Stellantis Wants to Clear the Way for First Responders

  • The Stellantis Emergency Vehicle Alert System is a no-cost V2X warning system for owners of 2018 to current Stellantis products.
  • The multinational automaker says 1.8 million vehicles are currently enrolled in the EVAS system.
  • Stellantis is also evaluating a way to alert motorists of a disabled vehicle ahead using a similar system.

Let’s face it, people don’t pay nearly as much attention behind the wheel as they should. Whether they’re playing a rousing game of Candy Crush, eating, or texting their friends about the latest episode of Succession, distracted driving is a plague on the roadways. While distracted driving is universally accepted to be bad, there is an overlooked side effect: delaying, impeding, or endangering emergency vehicles, and first responders. Well, the folks at Stellantis might have a solution to help address that problem.

Dubbed the Emergency Vehicle Alert System, this feature simply pops a warning notification onto a Stellantis vehicle’s Uconnect screen and makes a subtle alert. The message notifies the driver of an emergency vehicle oncoming, upcoming or stationary on the path ahead. The system’s notification is hard to miss on the screen, but the faint beep might initially confuse you.

This system works in the US and Canada with emergency and municipal vehicles equipped with HAAS Alert’s Safety Cloud system. A transponder sends a notification to Stellantis cars 2018 and newer that have enrolled in the Stellantis suite of connected services.

This also includes automated SOS calls in an accident and roadside assistance calls. This Safety Cloud transponder connects to the Stellantis network, which then relays equipped cars information about relevant emergency vehicles.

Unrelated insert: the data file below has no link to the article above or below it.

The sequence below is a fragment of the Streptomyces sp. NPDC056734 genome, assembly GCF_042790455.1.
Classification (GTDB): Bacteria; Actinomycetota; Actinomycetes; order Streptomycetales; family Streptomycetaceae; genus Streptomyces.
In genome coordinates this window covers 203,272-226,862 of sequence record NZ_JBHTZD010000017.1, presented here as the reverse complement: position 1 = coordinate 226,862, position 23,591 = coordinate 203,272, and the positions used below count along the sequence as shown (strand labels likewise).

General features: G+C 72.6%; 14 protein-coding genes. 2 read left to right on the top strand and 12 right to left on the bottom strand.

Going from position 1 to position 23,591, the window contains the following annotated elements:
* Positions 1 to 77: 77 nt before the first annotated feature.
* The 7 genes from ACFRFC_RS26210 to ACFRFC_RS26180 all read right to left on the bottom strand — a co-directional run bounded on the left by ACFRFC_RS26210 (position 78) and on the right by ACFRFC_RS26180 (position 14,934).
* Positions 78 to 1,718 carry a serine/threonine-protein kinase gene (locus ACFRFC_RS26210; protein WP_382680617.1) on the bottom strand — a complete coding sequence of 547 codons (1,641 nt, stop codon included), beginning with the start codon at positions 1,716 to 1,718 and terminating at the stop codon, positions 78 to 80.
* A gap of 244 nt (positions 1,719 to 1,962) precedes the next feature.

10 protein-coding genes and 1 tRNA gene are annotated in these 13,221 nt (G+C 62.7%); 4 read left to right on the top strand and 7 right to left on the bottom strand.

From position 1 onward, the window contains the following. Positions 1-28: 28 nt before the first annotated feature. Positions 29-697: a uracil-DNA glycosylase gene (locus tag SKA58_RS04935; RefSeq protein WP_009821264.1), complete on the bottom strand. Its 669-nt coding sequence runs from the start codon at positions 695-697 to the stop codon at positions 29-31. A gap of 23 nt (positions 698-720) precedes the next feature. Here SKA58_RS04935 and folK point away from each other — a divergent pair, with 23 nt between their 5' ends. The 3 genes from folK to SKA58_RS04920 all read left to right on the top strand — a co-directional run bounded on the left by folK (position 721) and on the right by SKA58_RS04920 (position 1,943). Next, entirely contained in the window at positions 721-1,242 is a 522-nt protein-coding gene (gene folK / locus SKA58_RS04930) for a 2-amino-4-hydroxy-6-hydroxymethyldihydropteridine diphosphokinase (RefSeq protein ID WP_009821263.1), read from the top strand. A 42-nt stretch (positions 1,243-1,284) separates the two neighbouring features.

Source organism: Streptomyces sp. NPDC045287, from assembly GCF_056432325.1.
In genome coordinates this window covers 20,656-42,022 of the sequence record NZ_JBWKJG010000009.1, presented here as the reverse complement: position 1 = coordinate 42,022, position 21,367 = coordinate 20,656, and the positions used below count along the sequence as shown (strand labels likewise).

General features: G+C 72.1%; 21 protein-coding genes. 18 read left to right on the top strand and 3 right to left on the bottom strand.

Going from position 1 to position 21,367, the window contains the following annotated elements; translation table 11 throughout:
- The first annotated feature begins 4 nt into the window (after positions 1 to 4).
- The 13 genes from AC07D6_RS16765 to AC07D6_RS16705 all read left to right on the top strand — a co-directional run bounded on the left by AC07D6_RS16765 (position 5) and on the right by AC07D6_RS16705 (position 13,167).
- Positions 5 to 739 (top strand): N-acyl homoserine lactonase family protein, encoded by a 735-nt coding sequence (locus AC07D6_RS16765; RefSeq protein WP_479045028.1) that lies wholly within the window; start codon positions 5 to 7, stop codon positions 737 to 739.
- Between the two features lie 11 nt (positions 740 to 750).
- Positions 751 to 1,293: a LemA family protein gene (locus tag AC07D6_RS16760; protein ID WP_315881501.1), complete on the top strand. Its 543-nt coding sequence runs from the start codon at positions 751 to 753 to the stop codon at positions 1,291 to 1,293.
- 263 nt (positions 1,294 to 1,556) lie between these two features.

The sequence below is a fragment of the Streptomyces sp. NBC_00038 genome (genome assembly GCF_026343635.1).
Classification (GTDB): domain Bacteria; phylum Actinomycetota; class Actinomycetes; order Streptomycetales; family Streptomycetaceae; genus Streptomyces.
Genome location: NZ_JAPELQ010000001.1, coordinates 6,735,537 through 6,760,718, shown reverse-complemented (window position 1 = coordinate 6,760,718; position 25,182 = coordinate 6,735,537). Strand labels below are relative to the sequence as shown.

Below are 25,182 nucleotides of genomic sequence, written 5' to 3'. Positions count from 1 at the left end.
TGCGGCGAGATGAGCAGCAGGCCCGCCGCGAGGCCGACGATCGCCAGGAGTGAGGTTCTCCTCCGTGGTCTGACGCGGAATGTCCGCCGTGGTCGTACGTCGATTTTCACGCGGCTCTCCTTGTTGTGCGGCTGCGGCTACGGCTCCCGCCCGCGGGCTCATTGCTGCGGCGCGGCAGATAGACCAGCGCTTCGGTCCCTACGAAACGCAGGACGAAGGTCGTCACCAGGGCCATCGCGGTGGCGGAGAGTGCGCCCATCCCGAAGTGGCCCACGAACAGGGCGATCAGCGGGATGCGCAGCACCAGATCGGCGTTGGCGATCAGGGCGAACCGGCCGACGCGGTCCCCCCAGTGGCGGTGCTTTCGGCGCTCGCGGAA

Now, this system isn’t actively changing the world. Not every emergency or municipal vehicle is connected to the HAAS Safety Cloud, nor can every vehicle get this notification. So you’ll still have to pay attention to the road. Though, this is a step forward to connected cars, which could be a gateway to an even safer roadway.

According to the Stellantis head of global software business management Mamatha Chamarthi, this subscription service is provided free of charge for 10 years after enrollment. After that, the company could look into a fee structure for this system, but the company might also extend the no-cost window.

First responders need the right of way.

Bruce Bennett//Getty Images

According to Stellantis, owners of cars built from 2018 to today can sign up for this service. An over-the-air update should be able to bring you this tech.

Stellantis claims 1.8 million of its cars are currently capable of using the EVAS system. Of course, if you don’t happen to have access to this system, the flashing lights and screaming siren of an emergency vehicle might be a hint to move out of its way. And if you haven’t memorized the brands within the Stellantis stable in the US, here they are: Dodge, Chrysler, Jeep, Ram, Fiat, Maserati, Alfa Romeo, and Abarth.

Stellantis is also evaluating a way to alert motorists of a disabled vehicle using a similar system. The automaker is working with Emergency Safety Solutions on V2X active driver safety notifications as part of the Hazard Enhanced Location Protocol. HELP delivers warnings to drivers approaching a disabled vehicle, which often poses a significant danger along the roadway.

Do you think connected car solutions like this will see mass adoption? Tell us your thoughts below.

Headshot of Wesley Wren

Wesley Wren has spent his entire life around cars, whether it’s dressing up as his father’s 1954 Ford for Halloween as a child, repairing cars in college or collecting frustrating pieces of history—and most things in between. Wesley is the current steward of a 1954 Ford Crestline Victoria, a 1975 Harley-Davidson FXE and a 1959 Ford Fairlane 500 Galaxie. Oh yeah, and a 2005 Kia Sedona.

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